Sexual predators are using a powerful new tool to exploit children — AI image generators. Users on a single dark-web forum shared nearly 3,000 AI-generated images of child sexual abuse in just one month, according to a recent report from the UK-based Internet Watch Foundation.

Unfortunately, current child sexual abuse laws are outdated. They don’t adequately account for the unique dangers AI and other emerging technologies pose. Lawmakers must act fast to put legal protections in place.

The national CyberTipline — a reporting system for suspected online child exploitation — received a staggering 32 million reports in 2022, up from 21 million just two years prior. That already disturbing figure is sure to grow with the rise of image-generating AI platforms.

AI platforms are “trained” on existing visual material. Sources used to create images of abuse may include real children’s faces taken from social media, or photographs of real-life exploitation. Given the tens of millions of abusive images online, there is an almost inexhaustible amount of source material from which AI can generate even more harmful images.

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The most advanced AI-generated images are now virtually indistinguishable from unaltered photographs. Investigators have found new images of old victims, images of “de-aged” celebrities who are depicted as children in abuse scenarios, and “nudified” images taken from otherwise benign photos of clothed children.

The scope of the problem is increasing every day. Text-to-image software can easily create images of child abuse based on whatever the perpetrator wants to see. And much of this technology is downloadable, so offenders can generate images off-line without fear of discovery.

Using AI to create pictures of child sex abuse is not a victimless crime. Behind every AI image, there are real children. Survivors of past exploitation are re-victimized when new portrayals are created using their likeness. And studies show that a majority of those who possess or distribute child sex abuse material also commit hands-on abuse.

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Adults can also use text-generating AI platforms like ChatGPT to better lure children, updating an old tactic. Criminals have long used fake online identities to meet young people in games or on social media, gain their trust and manipulate them into sending explicit images, then “sextort” them for money, more pictures, or physical acts.

But ChatGPT makes it shockingly easy to masquerade as a child or teen with youthful language. Today’s criminals can use AI platforms to generate realistic messages with the goal of manipulating a young person into engaging in an online interaction with someone they think is their own age. Even more terrifying, many modern AI tools have the capacity to quickly “learn” — and therefore teach people — which grooming techniques are the most effective.

President Biden recently signed an executive order geared at managing the risks of AI, including protecting Americans’ privacy and personal data. But we need help from lawmakers to tackle AI-assisted online child abuse.

For starters, we need to update the federal legal definition of child sexual abuse material to include AI-generated depictions. As the law currently stands, prosecutors must show harm to an actual child. But this requirement is out of step with today’s technology. A defense team could feasibly claim that AI child sexual abuse material is not depicting a real child and therefore isn’t harmful, even though we know that AI generated images often pull from source material that victimizes real children.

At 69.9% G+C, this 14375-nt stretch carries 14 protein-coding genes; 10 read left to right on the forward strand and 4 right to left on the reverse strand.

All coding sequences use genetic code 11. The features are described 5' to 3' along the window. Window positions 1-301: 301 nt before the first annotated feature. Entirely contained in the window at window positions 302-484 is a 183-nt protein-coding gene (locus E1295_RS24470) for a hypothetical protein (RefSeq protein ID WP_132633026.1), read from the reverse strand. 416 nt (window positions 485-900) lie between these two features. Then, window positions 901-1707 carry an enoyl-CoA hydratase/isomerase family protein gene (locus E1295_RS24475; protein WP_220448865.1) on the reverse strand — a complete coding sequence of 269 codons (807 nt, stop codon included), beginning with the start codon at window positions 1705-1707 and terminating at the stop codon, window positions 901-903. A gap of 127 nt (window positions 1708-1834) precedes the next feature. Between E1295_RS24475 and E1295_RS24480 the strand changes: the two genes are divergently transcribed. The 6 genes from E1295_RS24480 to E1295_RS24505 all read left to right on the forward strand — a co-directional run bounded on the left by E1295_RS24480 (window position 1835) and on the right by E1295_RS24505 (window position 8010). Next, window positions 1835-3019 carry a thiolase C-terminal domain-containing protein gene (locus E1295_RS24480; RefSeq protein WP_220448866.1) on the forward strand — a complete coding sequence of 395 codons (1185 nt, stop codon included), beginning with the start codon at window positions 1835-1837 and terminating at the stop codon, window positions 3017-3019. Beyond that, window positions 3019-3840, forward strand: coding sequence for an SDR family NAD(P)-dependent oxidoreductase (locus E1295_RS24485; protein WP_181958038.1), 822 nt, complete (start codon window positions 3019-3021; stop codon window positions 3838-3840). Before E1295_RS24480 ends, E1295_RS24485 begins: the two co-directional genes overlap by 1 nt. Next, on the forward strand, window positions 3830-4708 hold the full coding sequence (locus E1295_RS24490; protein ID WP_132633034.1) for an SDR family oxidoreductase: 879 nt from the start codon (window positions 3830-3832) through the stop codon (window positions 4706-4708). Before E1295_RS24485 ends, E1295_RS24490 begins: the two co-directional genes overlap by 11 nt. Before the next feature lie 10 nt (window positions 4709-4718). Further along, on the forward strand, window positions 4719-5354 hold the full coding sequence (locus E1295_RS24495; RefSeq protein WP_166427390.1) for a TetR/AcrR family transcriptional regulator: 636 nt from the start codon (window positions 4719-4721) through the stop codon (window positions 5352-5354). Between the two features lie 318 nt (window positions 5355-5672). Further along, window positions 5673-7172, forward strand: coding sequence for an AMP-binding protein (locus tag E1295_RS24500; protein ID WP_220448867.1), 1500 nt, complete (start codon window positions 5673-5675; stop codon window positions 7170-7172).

Second, we must adopt policies requiring tech companies to continuously monitor and report exploitative material. Some companies proactively scan for such images, but there’s no requirement that they do so. Only three companies were responsible for 98% of all CyberTips in 2020 and 2021: Facebook, Google, and Snapchat.

Many state child sex abuse laws identify “mandatory reporters,” or professionals like teachers and doctors who are legally required to report suspected abuse. But in an era in which we live so much of our lives online, employees of social media and other tech companies ought to have similar legally mandated reporting responsibilities.

Finally, we need to rethink how we use end-to-end encryption, in which only the sender and receiver can access the content of a message or file. While it has valid applications, like banking or medical records, end-to-end encryption can also help people store and share child abuse images. To illustrate just how many abusers could go undetected, consider that out of the 29 million tips the CyberTipline received in 2021, just 160 came from Apple, which maintains end-to-end encryption for iMessages and iCloud.

Even if law enforcement has a warrant to access a perpetrator’s files, a tech company with end-to-end encryption can claim that it can’t access those files and can’t help. Surely an industry built on innovation is capable of developing solutions to protect our children — and making that a priority.

AI technology and social media are evolving every day. If lawmakers act now, we can prevent wide-scale harm to kids.

Teresa Huizar is CEO of National Children’s Alliance, America’s largest network of care centers for child abuse victims.